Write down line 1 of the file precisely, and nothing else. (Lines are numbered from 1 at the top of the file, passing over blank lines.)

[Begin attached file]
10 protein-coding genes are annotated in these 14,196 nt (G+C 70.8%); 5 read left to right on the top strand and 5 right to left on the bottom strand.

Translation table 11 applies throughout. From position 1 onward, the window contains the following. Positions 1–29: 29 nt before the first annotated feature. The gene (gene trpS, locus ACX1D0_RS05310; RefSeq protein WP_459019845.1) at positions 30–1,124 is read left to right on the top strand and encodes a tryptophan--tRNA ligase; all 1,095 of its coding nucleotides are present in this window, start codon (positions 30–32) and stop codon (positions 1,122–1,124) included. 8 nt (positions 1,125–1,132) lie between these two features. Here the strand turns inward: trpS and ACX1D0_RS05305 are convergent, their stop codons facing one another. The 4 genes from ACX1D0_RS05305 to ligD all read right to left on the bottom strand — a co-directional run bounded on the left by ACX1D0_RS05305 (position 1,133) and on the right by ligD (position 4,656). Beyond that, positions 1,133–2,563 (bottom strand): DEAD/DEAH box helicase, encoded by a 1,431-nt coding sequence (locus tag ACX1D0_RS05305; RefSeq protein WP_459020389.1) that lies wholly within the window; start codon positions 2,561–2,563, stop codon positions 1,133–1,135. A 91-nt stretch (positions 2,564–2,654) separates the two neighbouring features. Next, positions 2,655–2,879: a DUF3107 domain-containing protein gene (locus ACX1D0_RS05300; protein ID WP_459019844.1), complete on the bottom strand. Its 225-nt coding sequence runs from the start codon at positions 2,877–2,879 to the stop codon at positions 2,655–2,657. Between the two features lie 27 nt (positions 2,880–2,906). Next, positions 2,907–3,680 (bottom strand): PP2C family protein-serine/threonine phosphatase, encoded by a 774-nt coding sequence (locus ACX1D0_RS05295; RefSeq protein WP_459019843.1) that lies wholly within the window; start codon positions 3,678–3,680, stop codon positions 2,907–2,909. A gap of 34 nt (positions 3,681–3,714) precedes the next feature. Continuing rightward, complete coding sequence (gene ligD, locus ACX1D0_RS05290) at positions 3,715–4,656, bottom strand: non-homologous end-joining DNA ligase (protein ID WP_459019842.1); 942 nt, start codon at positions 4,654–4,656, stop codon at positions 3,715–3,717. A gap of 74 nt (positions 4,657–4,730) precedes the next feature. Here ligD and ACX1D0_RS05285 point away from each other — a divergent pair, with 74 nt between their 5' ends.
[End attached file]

10 protein-coding genes are annotated in these 14,196 nt (G+C 70.8%); 5 read left to right on the top strand and 5 right to left on the bottom strand.